Month: May 2019

NLRB Issues Final Rule On Posting Of Employee Rights

The National Labor Relations Board issued a Final Rule that requires employers to notify employees of their rights under the National Labor Relations Act. The issuance of the Final Rule follows a notice and comment period in which employers generally called such a posting unnecessary and misleading. When the final rule was announced, it required posting the notices no later than November 14, 2011. Since that time, the posting rule has been the subject of a number of legal and political challenges. To address these and other concerns, the NLRB has moved the required posting date to January 31, 2012.

The posting requirement applies to all private-sector employers (including labor unions) subject to the National Labor Relations Act, which excludes agricultural, railroad and airline employers. The Board has also chosen not to assert jurisdiction over very small employers, whose annual volume of business is not large enough to have more than a slight effect on interstate commerce.

Covered employers will be required to post the employee notice where other workplace notices are typically posted. Also, employers who customarily post notices to employees regarding personnel rules or policies on an internet or intranet site will be required to post the Board’s notice on those sites. Copies of the notice are available from the Agency’s regional offices, and it may also be downloaded from the NLRB website.

The notice, which is similar to one required by the U.S. Department of Labor for federal contractors, states that employees have the right to act together to improve wages and working conditions, to form, join and assist a union, to bargain collectively with their employer, and to refrain from any of these activities. It provides examples of unlawful employer and union conduct and instructs employees how to contact the NLRB with questions or complaints. The notice must be posted in English and in another language if at least 20% of employees are not proficient in English and speak the other language. The Board will provide translations of the notice in the appropriate languages.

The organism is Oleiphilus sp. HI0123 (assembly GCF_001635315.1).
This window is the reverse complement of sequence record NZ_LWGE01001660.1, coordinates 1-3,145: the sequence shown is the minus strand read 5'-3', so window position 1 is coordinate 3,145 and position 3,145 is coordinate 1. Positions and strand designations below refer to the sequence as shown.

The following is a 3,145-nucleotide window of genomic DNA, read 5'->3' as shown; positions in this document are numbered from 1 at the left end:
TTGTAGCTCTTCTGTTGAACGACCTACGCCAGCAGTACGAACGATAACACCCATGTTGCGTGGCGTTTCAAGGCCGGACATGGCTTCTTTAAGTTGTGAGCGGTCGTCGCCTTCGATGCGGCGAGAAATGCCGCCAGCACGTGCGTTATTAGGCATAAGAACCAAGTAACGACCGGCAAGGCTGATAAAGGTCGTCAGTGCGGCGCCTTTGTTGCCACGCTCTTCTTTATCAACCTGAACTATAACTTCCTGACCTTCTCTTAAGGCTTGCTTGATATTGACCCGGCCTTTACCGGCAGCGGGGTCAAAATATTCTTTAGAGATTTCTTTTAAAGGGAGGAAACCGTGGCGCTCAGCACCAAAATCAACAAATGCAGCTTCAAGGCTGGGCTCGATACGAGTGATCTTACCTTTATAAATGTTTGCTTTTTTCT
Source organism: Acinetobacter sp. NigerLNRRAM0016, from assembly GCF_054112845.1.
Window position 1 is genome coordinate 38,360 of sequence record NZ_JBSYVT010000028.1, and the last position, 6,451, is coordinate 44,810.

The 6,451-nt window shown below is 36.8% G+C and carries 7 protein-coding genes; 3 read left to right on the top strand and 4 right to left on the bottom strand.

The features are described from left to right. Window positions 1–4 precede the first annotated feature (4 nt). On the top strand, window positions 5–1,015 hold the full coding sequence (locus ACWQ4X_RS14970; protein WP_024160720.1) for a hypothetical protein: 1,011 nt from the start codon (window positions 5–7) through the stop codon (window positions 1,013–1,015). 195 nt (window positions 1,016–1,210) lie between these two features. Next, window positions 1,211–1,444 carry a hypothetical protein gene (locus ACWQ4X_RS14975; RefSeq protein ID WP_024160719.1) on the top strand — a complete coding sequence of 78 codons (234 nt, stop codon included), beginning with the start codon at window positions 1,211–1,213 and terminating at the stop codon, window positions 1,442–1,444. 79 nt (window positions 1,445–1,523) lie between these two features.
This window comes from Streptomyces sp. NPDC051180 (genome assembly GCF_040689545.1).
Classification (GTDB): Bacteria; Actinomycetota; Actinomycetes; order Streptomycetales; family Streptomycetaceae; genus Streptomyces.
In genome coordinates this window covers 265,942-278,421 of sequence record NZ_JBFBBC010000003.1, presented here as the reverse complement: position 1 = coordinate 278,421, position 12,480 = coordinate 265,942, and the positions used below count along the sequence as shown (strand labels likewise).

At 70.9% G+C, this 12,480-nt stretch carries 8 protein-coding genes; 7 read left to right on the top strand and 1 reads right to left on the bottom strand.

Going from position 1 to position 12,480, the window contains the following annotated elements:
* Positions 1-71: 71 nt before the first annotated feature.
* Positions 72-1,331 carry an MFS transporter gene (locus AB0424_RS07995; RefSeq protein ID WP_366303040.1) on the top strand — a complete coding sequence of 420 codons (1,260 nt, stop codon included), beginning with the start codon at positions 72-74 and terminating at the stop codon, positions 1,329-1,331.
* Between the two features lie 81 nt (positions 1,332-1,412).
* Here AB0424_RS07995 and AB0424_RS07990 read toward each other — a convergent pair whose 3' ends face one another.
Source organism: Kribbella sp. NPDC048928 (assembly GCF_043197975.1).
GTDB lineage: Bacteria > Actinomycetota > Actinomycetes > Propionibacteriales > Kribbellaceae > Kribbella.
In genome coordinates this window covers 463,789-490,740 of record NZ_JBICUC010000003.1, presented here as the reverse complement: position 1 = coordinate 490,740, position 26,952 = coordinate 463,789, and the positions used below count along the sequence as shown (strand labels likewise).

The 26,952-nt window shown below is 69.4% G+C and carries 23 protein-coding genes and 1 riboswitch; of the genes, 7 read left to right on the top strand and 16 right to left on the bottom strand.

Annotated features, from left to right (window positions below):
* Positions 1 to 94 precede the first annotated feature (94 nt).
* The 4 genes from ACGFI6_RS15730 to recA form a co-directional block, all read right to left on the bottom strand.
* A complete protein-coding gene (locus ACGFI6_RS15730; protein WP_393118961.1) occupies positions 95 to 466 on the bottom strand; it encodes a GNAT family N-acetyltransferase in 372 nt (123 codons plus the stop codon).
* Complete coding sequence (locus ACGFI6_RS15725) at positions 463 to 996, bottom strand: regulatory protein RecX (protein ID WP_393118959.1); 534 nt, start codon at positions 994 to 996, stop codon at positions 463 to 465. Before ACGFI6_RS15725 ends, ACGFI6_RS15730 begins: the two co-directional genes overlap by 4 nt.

Failure to post the notice may be treated as an unfair labor practice under the National Labor Relations Act. The Board investigates allegations of unfair labor practices made by employees, unions, employers, or other persons, but does not initiate enforcement action on its own.

The Board received more than 7,000 comments regarding the proposed rule. In response to the comments, some parts of the rule were modified. Under the Final Rule, for example, employers are not be required to distribute the notice via email, voice mail, text messaging or related electronic communications even if they customarily communicate with their employees in that manner, and they may post notices in black and white as well as in color.